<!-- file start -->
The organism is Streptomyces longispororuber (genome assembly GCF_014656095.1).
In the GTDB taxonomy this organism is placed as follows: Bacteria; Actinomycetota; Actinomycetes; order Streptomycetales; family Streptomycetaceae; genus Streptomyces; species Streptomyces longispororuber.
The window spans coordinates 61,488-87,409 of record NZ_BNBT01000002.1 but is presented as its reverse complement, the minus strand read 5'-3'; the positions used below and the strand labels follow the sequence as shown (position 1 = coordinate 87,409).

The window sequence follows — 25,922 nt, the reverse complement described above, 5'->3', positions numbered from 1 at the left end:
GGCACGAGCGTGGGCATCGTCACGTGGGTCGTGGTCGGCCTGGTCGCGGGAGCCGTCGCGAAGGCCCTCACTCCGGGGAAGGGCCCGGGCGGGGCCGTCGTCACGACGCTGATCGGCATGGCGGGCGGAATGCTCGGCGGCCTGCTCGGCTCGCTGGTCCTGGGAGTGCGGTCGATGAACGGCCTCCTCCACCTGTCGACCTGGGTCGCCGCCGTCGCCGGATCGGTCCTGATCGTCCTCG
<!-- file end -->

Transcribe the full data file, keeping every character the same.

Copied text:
The organism is Streptomyces longispororuber (genome assembly GCF_014656095.1).
In the GTDB taxonomy this organism is placed as follows: Bacteria; Actinomycetota; Actinomycetes; order Streptomycetales; family Streptomycetaceae; genus Streptomyces; species Streptomyces longispororuber.
The window spans coordinates 61,488-87,409 of record NZ_BNBT01000002.1 but is presented as its reverse complement, the minus strand read 5'-3'; the positions used below and the strand labels follow the sequence as shown (position 1 = coordinate 87,409).

The window sequence follows — 25,922 nt, the reverse complement described above, 5'->3', positions numbered from 1 at the left end:
GGCACGAGCGTGGGCATCGTCACGTGGGTCGTGGTCGGCCTGGTCGCGGGAGCCGTCGCGAAGGCCCTCACTCCGGGGAAGGGCCCGGGCGGGGCCGTCGTCACGACGCTGATCGGCATGGCGGGCGGAATGCTCGGCGGCCTGCTCGGCTCGCTGGTCCTGGGAGTGCGGTCGATGAACGGCCTCCTCCACCTGTCGACCTGGGTCGCCGCCGTCGCCGGATCGGTCCTGATCGTCCTCG